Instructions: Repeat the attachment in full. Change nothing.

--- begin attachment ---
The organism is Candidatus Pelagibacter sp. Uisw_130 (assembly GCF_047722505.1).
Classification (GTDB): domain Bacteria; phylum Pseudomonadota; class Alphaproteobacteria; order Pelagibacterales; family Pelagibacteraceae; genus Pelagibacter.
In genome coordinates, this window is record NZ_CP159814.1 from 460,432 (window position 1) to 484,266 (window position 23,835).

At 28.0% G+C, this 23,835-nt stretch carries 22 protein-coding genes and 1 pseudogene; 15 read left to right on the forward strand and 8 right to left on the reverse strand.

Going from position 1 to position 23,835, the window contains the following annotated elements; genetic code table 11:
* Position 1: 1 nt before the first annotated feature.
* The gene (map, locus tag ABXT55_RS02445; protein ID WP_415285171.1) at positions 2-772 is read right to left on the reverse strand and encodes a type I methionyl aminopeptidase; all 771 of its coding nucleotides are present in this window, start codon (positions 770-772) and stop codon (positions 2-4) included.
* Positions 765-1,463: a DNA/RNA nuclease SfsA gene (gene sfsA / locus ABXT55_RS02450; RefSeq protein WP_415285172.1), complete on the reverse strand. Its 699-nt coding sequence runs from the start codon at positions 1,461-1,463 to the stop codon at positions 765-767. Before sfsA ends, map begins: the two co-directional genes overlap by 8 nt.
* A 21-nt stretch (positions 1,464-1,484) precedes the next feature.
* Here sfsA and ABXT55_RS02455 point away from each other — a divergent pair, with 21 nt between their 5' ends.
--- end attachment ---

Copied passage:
The organism is Candidatus Pelagibacter sp. Uisw_130 (assembly GCF_047722505.1).
Classification (GTDB): domain Bacteria; phylum Pseudomonadota; class Alphaproteobacteria; order Pelagibacterales; family Pelagibacteraceae; genus Pelagibacter.
In genome coordinates, this window is record NZ_CP159814.1 from 460,432 (window position 1) to 484,266 (window position 23,835).

At 28.0% G+C, this 23,835-nt stretch carries 22 protein-coding genes and 1 pseudogene; 15 read left to right on the forward strand and 8 right to left on the reverse strand.

Going from position 1 to position 23,835, the window contains the following annotated elements; genetic code table 11:
* Position 1: 1 nt before the first annotated feature.
* The gene (map, locus tag ABXT55_RS02445; protein ID WP_415285171.1) at positions 2-772 is read right to left on the reverse strand and encodes a type I methionyl aminopeptidase; all 771 of its coding nucleotides are present in this window, start codon (positions 770-772) and stop codon (positions 2-4) included.
* Positions 765-1,463: a DNA/RNA nuclease SfsA gene (gene sfsA / locus ABXT55_RS02450; RefSeq protein WP_415285172.1), complete on the reverse strand. Its 699-nt coding sequence runs from the start codon at positions 1,461-1,463 to the stop codon at positions 765-767. Before sfsA ends, map begins: the two co-directional genes overlap by 8 nt.
* A 21-nt stretch (positions 1,464-1,484) precedes the next feature.
* Here sfsA and ABXT55_RS02455 point away from each other — a divergent pair, with 21 nt between their 5' ends.